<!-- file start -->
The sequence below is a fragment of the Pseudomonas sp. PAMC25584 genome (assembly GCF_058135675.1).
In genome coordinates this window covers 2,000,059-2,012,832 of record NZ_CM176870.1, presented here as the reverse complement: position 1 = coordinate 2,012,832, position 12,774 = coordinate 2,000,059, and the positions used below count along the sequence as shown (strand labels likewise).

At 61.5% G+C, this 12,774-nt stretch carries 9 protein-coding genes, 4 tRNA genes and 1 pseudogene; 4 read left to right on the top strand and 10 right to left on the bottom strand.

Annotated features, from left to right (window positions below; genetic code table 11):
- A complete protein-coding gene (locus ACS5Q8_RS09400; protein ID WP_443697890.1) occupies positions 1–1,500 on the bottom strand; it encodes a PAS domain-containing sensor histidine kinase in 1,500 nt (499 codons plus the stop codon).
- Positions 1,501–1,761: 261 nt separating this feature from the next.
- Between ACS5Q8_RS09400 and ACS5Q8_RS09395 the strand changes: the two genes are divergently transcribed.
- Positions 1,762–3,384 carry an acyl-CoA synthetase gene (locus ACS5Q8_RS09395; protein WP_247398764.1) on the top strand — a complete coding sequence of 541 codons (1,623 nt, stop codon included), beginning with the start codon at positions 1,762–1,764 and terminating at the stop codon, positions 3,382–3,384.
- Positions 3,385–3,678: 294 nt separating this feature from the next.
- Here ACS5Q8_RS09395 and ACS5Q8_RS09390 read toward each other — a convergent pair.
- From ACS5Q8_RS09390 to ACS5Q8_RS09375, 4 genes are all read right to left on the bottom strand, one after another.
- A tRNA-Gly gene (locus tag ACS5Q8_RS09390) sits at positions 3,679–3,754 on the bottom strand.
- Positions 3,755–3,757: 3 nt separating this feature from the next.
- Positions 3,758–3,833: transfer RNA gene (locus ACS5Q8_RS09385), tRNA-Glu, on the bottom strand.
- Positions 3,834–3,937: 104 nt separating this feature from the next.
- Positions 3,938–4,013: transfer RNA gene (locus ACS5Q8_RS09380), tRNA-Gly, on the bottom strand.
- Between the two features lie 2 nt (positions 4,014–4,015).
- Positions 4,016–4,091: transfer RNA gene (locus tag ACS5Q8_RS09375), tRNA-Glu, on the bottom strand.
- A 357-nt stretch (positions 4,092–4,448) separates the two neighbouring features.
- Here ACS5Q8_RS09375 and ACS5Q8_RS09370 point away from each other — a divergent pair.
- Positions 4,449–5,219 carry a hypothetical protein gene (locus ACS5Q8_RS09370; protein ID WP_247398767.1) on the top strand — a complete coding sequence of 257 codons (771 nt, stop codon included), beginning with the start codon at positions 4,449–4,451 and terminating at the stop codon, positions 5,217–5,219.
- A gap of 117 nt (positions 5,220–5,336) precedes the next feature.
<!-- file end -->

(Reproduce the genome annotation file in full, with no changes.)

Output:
The sequence below is a fragment of the Pseudomonas sp. PAMC25584 genome (assembly GCF_058135675.1).
In genome coordinates this window covers 2,000,059-2,012,832 of record NZ_CM176870.1, presented here as the reverse complement: position 1 = coordinate 2,012,832, position 12,774 = coordinate 2,000,059, and the positions used below count along the sequence as shown (strand labels likewise).

At 61.5% G+C, this 12,774-nt stretch carries 9 protein-coding genes, 4 tRNA genes and 1 pseudogene; 4 read left to right on the top strand and 10 right to left on the bottom strand.

Annotated features, from left to right (window positions below; genetic code table 11):
- A complete protein-coding gene (locus ACS5Q8_RS09400; protein ID WP_443697890.1) occupies positions 1–1,500 on the bottom strand; it encodes a PAS domain-containing sensor histidine kinase in 1,500 nt (499 codons plus the stop codon).
- Positions 1,501–1,761: 261 nt separating this feature from the next.
- Between ACS5Q8_RS09400 and ACS5Q8_RS09395 the strand changes: the two genes are divergently transcribed.
- Positions 1,762–3,384 carry an acyl-CoA synthetase gene (locus ACS5Q8_RS09395; protein WP_247398764.1) on the top strand — a complete coding sequence of 541 codons (1,623 nt, stop codon included), beginning with the start codon at positions 1,762–1,764 and terminating at the stop codon, positions 3,382–3,384.
- Positions 3,385–3,678: 294 nt separating this feature from the next.
- Here ACS5Q8_RS09395 and ACS5Q8_RS09390 read toward each other — a convergent pair.
- From ACS5Q8_RS09390 to ACS5Q8_RS09375, 4 genes are all read right to left on the bottom strand, one after another.
- A tRNA-Gly gene (locus tag ACS5Q8_RS09390) sits at positions 3,679–3,754 on the bottom strand.
- Positions 3,755–3,757: 3 nt separating this feature from the next.
- Positions 3,758–3,833: transfer RNA gene (locus ACS5Q8_RS09385), tRNA-Glu, on the bottom strand.
- Positions 3,834–3,937: 104 nt separating this feature from the next.
- Positions 3,938–4,013: transfer RNA gene (locus ACS5Q8_RS09380), tRNA-Gly, on the bottom strand.
- Between the two features lie 2 nt (positions 4,014–4,015).
- Positions 4,016–4,091: transfer RNA gene (locus tag ACS5Q8_RS09375), tRNA-Glu, on the bottom strand.
- A 357-nt stretch (positions 4,092–4,448) separates the two neighbouring features.
- Here ACS5Q8_RS09375 and ACS5Q8_RS09370 point away from each other — a divergent pair.
- Positions 4,449–5,219 carry a hypothetical protein gene (locus ACS5Q8_RS09370; protein ID WP_247398767.1) on the top strand — a complete coding sequence of 257 codons (771 nt, stop codon included), beginning with the start codon at positions 4,449–4,451 and terminating at the stop codon, positions 5,217–5,219.
- A gap of 117 nt (positions 5,220–5,336) precedes the next feature.